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Dean Karnazes, an ultra-marathon runner, makes a jogging pose as he takes the podium for his San Clemente Hall of Fame acceptance speech May 16. Photo: Eric Heinz
Dean Karnazes, an ultra-marathon runner, makes a jogging pose as he takes the podium for his San Clemente Hall of Fame acceptance speech May 16. Photo: Eric Heinz

By Steve Breazeale

The 2015 Friends of San Clemente Sports Hall of Fame class opened up the door for a different kind of sports star to stand alongside their peers in the city’s shrine to athletic achievement.

Take ultra-distance runner Dean Karnazes, for example. Karnazes, who has garnered worldwide fame for pulling off incredible feats of distance running, is the first athlete of his kind in the hall.

John Severson, the founder of SURFER magazine, is renowned for being a big wave surf legend but is also recognized for his contributions in depicting surf culture across multiple media platforms.

In a town that has produced dozens of elite watermen and swimmers, Caverly, an Olympic athlete, is the first competitive swimmer to be enshrined.

All three of these unique athletes were honored by the Friends of San Clemente in a ceremony on May 16 at the Vista Hermosa Aquatics Center. Their names will now be adorned on a special wall and mural along with 11 other hall of fame members.

Dean Karnazes

Karnazes did not start running long distances until the night of his 30th birthday. After celebrating at a bar with friends, Karnazes had an epiphany, feeling the need to leave the bar and run for 30 straight miles. It was a night that the San Clemente native said “forever changed the course of his life”.

Karnazes has continuously pushed his body to extremes ever since.

He once ran for 350 continuous miles, a trek that spanned over three days. He has run ultra-distances in the Sahara Desert and Death Valley when the temperatures pushed upwards of 120 degrees. He’s gone to the other extreme as well, finishing a marathon in the South Pole in negative 40 degrees.

Karnazes grabbed national headlines in 2006 when he ran 50 marathons in 50 states in 50 days, ending with the New York City Marathon, which he ran in exactly three hours.

“I find that I am never more alive than when I am struggling and in great pain running long distances,” Karnazes said. “I’ve never competed against anyone but myself. In doing the things I do, it’s largely you versus you. Mastering your body and mind requires 100 percent focus. I’ve always just tried to be the best me that I could be and figured the rest was beyond my control.”

Karnazes graduated from San Clemente High School but was only on the cross country and track and field teams for his freshman year. Karnazes gravitated towards the Tritons volleyball team, where they finished runner-up at CIF his senior year, and the surf team, which won a CIF title during his four years.

John Severson is also known for designing aloha-print shirts, like the one he is wearing here. Photo: Courtesy John Severson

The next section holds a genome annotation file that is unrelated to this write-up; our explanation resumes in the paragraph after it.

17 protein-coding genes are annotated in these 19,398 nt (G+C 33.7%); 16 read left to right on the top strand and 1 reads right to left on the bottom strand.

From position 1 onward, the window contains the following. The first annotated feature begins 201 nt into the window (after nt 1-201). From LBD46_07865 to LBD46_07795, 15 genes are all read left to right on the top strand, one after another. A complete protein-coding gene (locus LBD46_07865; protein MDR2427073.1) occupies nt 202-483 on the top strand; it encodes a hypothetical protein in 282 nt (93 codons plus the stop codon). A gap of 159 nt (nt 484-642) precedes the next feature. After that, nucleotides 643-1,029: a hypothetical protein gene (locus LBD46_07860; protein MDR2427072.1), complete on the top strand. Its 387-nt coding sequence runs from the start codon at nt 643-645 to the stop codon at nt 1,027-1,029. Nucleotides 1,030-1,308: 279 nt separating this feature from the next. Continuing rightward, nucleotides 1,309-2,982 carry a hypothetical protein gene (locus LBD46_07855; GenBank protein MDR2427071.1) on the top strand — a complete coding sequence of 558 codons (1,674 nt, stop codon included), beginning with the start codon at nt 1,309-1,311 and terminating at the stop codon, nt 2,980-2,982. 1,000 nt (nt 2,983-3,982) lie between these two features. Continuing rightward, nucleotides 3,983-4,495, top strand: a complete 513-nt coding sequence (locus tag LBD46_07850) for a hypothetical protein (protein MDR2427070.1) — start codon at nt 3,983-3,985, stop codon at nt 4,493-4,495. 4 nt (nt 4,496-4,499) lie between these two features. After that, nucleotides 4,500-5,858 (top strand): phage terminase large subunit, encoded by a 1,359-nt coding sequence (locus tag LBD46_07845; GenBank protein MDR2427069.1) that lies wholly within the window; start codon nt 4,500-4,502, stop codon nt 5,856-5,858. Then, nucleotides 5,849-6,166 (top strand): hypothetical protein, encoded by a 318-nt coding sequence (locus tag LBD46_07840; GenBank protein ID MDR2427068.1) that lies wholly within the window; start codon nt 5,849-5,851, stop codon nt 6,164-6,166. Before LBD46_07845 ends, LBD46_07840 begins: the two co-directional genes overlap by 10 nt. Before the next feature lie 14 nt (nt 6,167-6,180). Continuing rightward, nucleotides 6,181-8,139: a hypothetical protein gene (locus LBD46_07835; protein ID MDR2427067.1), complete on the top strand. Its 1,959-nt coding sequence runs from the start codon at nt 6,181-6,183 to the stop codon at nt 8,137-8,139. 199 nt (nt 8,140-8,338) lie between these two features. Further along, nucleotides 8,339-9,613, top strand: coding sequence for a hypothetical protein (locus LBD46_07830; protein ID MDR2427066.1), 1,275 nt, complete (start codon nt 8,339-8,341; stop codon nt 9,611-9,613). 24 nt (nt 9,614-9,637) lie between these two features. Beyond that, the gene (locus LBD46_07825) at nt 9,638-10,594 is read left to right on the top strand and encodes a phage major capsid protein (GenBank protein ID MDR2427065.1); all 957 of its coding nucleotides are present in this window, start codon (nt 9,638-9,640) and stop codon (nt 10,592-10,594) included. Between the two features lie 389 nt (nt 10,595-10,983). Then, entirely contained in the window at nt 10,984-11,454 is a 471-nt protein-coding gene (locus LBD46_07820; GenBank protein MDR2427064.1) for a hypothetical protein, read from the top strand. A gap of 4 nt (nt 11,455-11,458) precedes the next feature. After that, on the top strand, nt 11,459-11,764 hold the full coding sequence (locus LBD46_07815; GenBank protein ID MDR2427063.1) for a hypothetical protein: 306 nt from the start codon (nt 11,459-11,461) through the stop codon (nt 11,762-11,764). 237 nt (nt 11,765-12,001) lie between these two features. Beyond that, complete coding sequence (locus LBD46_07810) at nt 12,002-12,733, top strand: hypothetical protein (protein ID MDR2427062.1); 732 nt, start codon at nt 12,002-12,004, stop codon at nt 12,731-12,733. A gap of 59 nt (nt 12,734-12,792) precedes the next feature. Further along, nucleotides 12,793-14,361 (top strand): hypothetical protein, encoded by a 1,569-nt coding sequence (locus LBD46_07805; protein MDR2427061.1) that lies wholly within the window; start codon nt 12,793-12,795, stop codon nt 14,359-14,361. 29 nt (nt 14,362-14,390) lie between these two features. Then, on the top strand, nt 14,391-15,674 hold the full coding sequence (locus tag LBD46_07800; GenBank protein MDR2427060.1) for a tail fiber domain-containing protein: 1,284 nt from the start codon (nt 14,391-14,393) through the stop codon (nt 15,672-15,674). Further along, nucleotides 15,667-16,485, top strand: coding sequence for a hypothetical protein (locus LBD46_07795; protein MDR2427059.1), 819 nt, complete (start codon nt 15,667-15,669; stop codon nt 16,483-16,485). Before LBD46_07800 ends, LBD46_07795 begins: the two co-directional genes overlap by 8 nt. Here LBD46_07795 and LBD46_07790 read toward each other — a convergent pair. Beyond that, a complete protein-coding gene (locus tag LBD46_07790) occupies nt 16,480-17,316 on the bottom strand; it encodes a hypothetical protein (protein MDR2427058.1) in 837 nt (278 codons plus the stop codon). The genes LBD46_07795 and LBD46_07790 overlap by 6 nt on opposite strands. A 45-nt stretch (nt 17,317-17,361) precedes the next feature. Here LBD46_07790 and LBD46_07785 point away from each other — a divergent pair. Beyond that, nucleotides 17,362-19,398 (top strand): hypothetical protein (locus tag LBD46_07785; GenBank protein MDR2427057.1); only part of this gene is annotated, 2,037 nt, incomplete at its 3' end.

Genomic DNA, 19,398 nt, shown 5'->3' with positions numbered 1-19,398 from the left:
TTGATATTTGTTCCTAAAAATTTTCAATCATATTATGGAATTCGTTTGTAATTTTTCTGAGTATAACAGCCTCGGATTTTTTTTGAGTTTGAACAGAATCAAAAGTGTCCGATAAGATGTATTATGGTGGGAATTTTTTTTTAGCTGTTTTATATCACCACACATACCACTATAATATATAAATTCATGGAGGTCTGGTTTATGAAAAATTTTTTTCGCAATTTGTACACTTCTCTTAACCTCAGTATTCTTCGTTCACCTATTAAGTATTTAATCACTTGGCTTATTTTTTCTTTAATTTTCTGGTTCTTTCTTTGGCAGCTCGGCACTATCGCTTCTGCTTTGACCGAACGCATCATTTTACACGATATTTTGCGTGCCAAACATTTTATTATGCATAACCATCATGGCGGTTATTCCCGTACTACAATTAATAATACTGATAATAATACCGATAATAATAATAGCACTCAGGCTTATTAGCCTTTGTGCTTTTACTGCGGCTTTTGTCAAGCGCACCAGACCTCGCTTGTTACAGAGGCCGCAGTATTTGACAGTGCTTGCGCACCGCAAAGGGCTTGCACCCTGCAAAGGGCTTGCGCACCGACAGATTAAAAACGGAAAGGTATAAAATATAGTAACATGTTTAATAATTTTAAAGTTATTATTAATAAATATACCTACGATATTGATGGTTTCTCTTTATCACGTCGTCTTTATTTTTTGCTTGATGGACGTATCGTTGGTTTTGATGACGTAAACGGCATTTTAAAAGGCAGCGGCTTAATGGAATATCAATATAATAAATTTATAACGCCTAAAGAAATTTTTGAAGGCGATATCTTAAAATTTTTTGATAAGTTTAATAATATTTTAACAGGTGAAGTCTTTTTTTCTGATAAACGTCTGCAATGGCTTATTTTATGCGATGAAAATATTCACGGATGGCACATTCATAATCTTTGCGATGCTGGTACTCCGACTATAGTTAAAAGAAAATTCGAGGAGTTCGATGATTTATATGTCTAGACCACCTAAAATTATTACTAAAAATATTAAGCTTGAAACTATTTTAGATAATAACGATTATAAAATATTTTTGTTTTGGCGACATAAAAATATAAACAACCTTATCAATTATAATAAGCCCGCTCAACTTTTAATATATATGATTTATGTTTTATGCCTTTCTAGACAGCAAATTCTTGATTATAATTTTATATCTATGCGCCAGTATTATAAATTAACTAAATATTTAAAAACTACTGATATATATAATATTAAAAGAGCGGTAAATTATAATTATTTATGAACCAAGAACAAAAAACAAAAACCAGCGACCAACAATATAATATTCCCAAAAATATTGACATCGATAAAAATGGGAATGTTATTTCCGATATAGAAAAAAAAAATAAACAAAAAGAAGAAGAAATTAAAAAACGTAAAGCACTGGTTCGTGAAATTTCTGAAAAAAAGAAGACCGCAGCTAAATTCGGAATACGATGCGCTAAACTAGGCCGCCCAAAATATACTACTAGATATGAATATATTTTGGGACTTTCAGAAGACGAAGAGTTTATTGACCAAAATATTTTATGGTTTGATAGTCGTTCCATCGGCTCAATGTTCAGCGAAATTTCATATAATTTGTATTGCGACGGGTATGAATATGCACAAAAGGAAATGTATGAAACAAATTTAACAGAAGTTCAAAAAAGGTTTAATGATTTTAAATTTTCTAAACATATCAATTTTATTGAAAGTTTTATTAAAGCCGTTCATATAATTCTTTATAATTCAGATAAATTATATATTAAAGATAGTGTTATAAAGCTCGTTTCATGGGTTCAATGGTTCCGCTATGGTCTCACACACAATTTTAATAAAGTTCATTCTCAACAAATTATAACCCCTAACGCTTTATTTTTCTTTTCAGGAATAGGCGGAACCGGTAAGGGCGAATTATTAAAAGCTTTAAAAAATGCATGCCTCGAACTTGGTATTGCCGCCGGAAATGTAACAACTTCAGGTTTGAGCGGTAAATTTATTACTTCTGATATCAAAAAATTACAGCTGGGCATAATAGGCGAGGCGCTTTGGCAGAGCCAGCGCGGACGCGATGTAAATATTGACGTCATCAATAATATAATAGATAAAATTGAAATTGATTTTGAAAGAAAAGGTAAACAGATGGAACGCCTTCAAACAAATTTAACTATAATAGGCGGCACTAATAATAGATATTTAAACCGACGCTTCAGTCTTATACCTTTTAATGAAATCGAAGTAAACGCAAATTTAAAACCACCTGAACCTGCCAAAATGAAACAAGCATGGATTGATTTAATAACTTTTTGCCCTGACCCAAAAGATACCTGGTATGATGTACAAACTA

John Severson is also known for designing aloha-print shirts, like the one he is wearing here. Photo: Courtesy John Severson

John Severson

Severson grew up surfing the breaks of San Onofre and adopting the golden age surf lifestyle. He would soon develop a passion for the arts, which included directing surf films, photography, painting and writing.

Severson founded SURFER magazine, directed films such as “Surfing Safari” and “Big Wednesday” and is still publishing today. His most recent book, “Surf”, chronicles his journey through surf’s golden years.

Severson witnessed first-hand the rise of surf culture in San Clemente, which he says started at San Onofre State Beach. He grew up learning how to surf thanks to some of the local lifeguards and sold paintings to support what he calls “the shack life”.

Severson’s films and the founding of SURFER helped bring what he and his surfing companions thought was an honest representation of what surf culture was at the time, serving as a sharp contrast to other, more mainstream Hollywood surf films released at the time.

“We didn’t aim to get it right. We just knew what was happening and how to portray it for us,” Severson said.

Kristen Caverly

Caverly was a 19-year-old collegiate swimmer for Stanford University when she made a bid to qualify for the United States Olympic swimming team prior to the 2004 Games in Athens.

During qualifying, where swimmers must finish in the top two spots in each race in order to make the team, Caverly came up just short in her three best events. She placed third in the 400 IM, fourth in the 200 IM and fourth in the 200 breaststroke.

She reluctantly tried the 200 backstroke, not her forte, as a last-ditch effort. She ended up placing second and made the U.S. squad. Caverly finished 17th in the event in Athens.

“The Olympic experience was one of the highest moments of my life and career. Looking back, it all seems like a dream. It was thrilling, intense and awe-inspiring,” Caverly said.

Caverly, who now lives in Brazil with her husband and four-month-old daughter, was only 8-years-old when she began breaking records at San Clemente Aquatics. She would continue to excel in the pool in high school at San Clemente High, where she set the National High School Record in the 200 IM. She would go on to become a three-time All-American at Stanford.

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